There is a fail-safe law you must never forget. The most important rule is this:

If you aren’t having a wonderful time and your child isn’t having a wonderful time stop. You are doing something wrong.

The second most important rule seems to be:

Always stop before your child wants to stop.

Child’s interest and enthusiasm for his reading or math sessions will be closely related to three things:

  1. The speed at which materials are shown
  2. The amount of new material
  3. The joyous manner of the parent

The more speed, the more new material, and the more joy—the better.

Children don’t stare—they don’t need to stare—they absorb and they do so instantly, like sponges.

Kids’ Age From Birth To One

What the adult will be in terms of physical and neurological ability is determined more strongly in this period than in any other.

Kids’ Age From One To Five

What is placed in the child’s brain during the first six years of life is probably there to stay.

Therefore, we should make every effort to make sure the content is good and correct.

It has been said, “Give me a child for the first six years of life and you can do with him what you will thereafter.” Nothing could be more true.

Every day, absorbing of the facts gets more and more difficult.

With every passing day the child’s ability to take in information without effort descends, but it is also true that with each passing day his ability to make judgment goes up. Eventually that downward curve and the upward curve cross each other.

No Testing!

Teaching is giving your child new information as you would give him a gift—testing is asking for it back. Teaching is a natural and joyous process—testing is unpleasant at best and hateful at worst. Teach your child, do not test him.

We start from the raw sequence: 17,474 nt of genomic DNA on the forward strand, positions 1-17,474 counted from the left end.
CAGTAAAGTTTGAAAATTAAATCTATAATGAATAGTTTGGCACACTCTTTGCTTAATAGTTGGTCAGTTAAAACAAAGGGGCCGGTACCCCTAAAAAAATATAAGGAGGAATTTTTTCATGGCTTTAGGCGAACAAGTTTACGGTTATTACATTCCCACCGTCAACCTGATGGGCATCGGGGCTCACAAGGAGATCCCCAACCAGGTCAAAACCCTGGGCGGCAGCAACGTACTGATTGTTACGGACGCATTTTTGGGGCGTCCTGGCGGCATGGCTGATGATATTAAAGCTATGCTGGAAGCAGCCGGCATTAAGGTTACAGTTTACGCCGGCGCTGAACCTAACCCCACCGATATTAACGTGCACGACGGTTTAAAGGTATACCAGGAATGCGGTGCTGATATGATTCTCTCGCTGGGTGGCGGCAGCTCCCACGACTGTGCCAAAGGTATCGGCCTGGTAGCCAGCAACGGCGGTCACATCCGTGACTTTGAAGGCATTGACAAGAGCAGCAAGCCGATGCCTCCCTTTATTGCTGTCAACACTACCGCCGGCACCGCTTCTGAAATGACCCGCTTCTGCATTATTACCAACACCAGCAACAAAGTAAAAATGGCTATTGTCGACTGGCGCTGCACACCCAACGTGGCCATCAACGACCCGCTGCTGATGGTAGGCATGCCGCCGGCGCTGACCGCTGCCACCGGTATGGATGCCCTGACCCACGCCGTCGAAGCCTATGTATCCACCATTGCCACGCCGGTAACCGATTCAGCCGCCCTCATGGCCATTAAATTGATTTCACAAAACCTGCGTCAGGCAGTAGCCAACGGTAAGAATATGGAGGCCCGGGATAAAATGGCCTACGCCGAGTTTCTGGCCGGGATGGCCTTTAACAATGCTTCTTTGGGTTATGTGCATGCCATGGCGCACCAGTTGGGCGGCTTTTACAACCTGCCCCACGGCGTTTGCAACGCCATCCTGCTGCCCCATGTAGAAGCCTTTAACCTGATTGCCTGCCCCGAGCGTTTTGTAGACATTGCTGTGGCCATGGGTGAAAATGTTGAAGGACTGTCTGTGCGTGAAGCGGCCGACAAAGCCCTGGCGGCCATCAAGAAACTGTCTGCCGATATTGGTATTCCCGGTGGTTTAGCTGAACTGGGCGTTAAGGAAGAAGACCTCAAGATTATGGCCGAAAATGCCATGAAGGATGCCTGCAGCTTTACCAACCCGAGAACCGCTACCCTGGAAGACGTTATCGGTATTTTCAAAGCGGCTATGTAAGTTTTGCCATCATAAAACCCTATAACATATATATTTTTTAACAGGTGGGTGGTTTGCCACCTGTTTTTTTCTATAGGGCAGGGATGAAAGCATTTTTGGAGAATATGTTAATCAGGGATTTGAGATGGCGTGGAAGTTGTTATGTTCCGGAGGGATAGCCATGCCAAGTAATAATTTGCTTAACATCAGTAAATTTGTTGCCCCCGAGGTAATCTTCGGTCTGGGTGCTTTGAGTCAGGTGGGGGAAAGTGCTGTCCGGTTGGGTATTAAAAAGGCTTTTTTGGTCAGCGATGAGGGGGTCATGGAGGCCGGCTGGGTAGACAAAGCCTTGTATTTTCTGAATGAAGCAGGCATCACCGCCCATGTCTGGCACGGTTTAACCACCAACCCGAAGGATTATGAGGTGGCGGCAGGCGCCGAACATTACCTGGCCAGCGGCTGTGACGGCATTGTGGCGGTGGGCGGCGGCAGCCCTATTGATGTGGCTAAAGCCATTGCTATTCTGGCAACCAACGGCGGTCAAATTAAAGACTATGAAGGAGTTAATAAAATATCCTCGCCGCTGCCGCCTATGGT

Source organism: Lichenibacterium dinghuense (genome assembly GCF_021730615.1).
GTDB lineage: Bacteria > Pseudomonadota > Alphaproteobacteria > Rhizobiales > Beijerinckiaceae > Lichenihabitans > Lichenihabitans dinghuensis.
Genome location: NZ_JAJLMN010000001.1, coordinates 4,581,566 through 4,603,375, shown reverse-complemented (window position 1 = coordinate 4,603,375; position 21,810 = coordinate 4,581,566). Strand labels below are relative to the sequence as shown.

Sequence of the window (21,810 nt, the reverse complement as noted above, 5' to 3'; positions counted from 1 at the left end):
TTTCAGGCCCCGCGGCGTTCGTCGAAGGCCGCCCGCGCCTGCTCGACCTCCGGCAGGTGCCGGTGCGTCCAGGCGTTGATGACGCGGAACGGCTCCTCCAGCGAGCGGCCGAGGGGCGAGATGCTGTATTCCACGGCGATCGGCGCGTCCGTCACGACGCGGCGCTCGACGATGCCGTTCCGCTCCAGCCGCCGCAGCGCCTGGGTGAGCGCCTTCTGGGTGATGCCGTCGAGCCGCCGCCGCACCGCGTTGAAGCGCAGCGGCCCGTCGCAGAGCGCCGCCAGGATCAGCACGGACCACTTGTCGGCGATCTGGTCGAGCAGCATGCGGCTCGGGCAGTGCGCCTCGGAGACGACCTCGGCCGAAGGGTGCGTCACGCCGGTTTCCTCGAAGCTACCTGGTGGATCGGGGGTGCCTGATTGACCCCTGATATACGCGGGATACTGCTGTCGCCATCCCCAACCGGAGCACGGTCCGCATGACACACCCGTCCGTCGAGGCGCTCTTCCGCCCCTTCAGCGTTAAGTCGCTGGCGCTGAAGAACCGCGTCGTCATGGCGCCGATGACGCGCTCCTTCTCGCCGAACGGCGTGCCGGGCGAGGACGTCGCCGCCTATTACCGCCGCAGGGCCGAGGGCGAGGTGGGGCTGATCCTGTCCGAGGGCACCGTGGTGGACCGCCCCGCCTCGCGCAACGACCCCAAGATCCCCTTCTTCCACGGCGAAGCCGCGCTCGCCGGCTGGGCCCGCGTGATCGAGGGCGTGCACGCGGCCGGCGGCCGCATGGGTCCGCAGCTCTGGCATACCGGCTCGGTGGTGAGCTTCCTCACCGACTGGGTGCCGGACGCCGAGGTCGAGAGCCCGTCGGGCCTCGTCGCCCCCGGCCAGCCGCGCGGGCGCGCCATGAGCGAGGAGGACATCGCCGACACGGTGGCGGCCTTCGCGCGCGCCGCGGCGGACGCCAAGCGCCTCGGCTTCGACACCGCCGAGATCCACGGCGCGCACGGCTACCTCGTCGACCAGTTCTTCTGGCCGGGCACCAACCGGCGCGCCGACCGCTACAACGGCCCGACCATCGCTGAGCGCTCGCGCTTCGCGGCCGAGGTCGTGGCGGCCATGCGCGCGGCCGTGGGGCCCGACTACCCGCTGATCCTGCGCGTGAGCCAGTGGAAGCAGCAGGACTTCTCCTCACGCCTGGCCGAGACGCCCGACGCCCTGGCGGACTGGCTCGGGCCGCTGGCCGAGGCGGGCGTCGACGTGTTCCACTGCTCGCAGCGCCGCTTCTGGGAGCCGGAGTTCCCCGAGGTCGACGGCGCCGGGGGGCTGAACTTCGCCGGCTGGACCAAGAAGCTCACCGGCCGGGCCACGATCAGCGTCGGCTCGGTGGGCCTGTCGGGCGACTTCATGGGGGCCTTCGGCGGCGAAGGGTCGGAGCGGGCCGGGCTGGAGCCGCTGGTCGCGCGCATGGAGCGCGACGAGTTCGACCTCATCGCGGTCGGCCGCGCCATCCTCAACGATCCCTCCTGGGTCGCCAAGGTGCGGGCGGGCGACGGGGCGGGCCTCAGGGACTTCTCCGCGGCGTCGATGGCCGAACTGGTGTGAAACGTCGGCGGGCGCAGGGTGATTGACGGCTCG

Testing does not help a child to learn.

A steady diet of testing slowly but surely eats away at the child’s natural love of learning.

Well, stop testing!

If you want to increase his motivation find out everything that he is doing right and tell him about it enthusiastically. […] Tell your kid how great he is and how much you love him. Tell him often. Even if it is all you have to give him-it will be enough.

Basics Of Good Teaching

IAHP published the following basics of good teaching:

  • Begin as young as possible (a few weeks after birth)
  • Be joyous at all times
  • Respect your child
  • Teach only when you and your child are happy
  • Stop before your child wants to stop
  • Show materials quickly
  • Introduce new materials often
  • Do your program consistently
  • Prepare your materials carefully and stay ahead

Remember the Fail-Safe Law: If you aren’t having a wonderful time and your child isn’t having a wonderful time stop. You are doing something wrong.

Become A Role Model For Your Kid

Everything goes easier when you practice what you preach.

Read more about becoming a role model for your kids in my recent article.


Book #1: How to Multiply Your Baby’s Intelligence

This should be your first book to read from this series. It offers an introduction to all four areas: reading, math, encyclopedic knowledge, and movement.

What happens when we give the small child a toy truck? Well, everybody knows what happens. He “plays” with it for a minute and a half and then he gets bored and throws it away. We notice this and have a ready explanation: he has a short attention span. I’m big and I have a long attention span and he’s little so he has a short attention span. Big brain, little brain. How arrogant we are, and how blind.

First, there is the make-it-so-he-can’t-break-it school of thought for the prevention of learning. ing. The second is the put-him-in-the-playpen-where-he-can’t-get-at-it where-he-can’t-get-at-it school of thought.

He’s trying desperately to learn and we’re trying desperately to get him to play.

It reminds me how I used to give toys to my kids all over again and wonder why they don’t want to play with them after 2-3 days. Now it seems obvious. They have learned everything they could and wanted to move on.

Once you begin to teach your child to read, you will find that your child goes through new material very quickly. No matter how often we emphasize this point with parents, they are always astonished at how quickly their children learn.

Cannot agree more!

The one mistake a child will not tolerate is to be shown the same material over and over again after it should long since have been retired. Remember, the cardinal sin is to bore the tiny child.

Kids In Learning Vacuum